One of the newest methods to screen for colorectal polyps and cancer is a test that detects abnormal DNA in stool. While no one recommends that this test replace colonoscopy, it appears to be much more accurate than FOBT:
- Fecal DNA test — The fecal DNA test works by detecting genetic mutations in the stool. Genetic material, called DNA, is present in every cell of the body, including the cells lining the colon. Normal colon cells and their genetic material are passed with the stool every day. When a colorectal cancer or a large polyp develops, abnormalities (or mutations) occur in the genetic material of the cells. Some mutations present in the polyp or cancer can be detected by laboratory analysis of the stool. This test is still considered a research tool and therefore is not a standard screening test. Because of this, the test may not be covered by insurance. The fecal DNA test is not yet widely available.
What if I have a family history of colorectal cancer?
For people with a family history of colorectal cancer, the screening recommendations are adjusted slightly to include the following:
- Begin screening at an age approximately 10 years earlier than the age at which the youngest person in your family was diagnosed with colorectal polyps or cancer. For example, if the youngest person in your family was diagnosed with colorectal cancer at age 48, you should begin screening at age 38 rather than 50.
- If you have a family history of a genetic syndrome such as familial adenomatous polyposis (FAP) or hereditary nonpolyposis colorectal cancer (HNPCC), then screening begins at a much earlier age. You should talk to your doctor about the appropriate screening interval.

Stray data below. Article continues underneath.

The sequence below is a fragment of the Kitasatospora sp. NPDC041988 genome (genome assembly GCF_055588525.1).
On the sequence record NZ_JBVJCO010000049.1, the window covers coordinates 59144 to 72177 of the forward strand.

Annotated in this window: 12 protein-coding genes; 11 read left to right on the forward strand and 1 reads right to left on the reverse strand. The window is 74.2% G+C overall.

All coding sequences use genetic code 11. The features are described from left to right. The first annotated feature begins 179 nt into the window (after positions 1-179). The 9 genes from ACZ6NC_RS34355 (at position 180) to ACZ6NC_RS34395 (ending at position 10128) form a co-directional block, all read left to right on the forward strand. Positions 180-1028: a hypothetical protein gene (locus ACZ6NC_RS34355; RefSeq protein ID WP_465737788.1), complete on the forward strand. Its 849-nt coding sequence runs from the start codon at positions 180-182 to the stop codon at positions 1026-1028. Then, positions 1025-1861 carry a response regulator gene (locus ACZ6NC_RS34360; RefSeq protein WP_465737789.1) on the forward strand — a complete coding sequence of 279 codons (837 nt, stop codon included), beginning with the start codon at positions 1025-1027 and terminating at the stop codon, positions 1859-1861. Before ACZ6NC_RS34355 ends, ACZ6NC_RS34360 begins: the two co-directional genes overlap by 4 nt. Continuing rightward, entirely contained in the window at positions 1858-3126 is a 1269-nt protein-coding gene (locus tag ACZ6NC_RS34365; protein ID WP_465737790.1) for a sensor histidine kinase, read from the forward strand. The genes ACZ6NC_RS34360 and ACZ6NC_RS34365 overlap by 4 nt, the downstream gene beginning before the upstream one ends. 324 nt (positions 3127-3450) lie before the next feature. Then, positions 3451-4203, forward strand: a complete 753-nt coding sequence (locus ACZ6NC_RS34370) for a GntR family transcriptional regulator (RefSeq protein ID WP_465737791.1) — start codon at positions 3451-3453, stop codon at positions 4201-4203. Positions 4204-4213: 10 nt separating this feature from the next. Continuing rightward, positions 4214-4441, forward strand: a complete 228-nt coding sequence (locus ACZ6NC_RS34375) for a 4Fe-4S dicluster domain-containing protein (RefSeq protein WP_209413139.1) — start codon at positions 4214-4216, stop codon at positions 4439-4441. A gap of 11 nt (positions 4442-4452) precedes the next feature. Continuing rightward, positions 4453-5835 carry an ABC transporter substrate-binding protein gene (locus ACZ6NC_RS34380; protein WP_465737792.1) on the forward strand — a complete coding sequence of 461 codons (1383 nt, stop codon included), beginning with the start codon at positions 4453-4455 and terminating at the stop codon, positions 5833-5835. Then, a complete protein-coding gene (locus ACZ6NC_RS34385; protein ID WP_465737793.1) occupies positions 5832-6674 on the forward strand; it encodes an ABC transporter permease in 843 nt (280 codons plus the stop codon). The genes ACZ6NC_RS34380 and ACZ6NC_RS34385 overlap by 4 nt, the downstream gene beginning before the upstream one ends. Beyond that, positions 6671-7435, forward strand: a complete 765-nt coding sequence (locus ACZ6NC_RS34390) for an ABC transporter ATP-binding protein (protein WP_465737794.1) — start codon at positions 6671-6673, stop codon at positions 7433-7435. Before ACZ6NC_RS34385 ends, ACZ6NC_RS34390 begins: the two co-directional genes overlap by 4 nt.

- Because polyps frequently are found on the right side of the colon, screening in patients with a family history of colorectal cancer should be done with a full colonoscopy, not a flexible sigmoidoscopy.
What if I have polyps?
There are a variety of colorectal polyps, but cancer is thought to arise mainly from adenomas, the precancerous polyps. The follow-up intervals for patients with pre-cancerous polyps include the following:
- Repeat the colonoscopy in 3 to 5 years
What are the signs of colorectal cancer?
Even if you do not have a family history of colorectal cancer or polyps, tell your doctor if you have any of the signs that could indicate a colorectal cancer, no matter what your age. Common signs of colorectal cancer include the following:
- Change in bowel habits (constipation or diarrhea)
- Rectal bleeding, especially blood on or in the stool that is either bright red or very dark
- Unusual abdominal or gas pains
- Very narrow stool
- A feeling that the bowel has not emptied completely after passing stool
- Unexplained weight loss
- Colorectal Cancer Screening. Agency for Health Care Policy and Research (US). Rockville (MD): Agency for Health Care Policy and Research (US); 1998. Report No.: 98-0033. Accessed 8/3/2013
- Burt RW. Colorectal Cancer Screening. Curr Opin Gastroenterol. 2010 Sep;26(5):466-70.
- Colorectal Cancer Screening Tests American Cancer Society www.cancer.org - Accessed 8/3/2013
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This information is provided by the Cleveland Clinic and is not intended to replace the medical advice of your doctor or health care provider. Please consult your health care provider for advice about a specific medical condition. This document was last reviewed on: 5/9/2014…#5646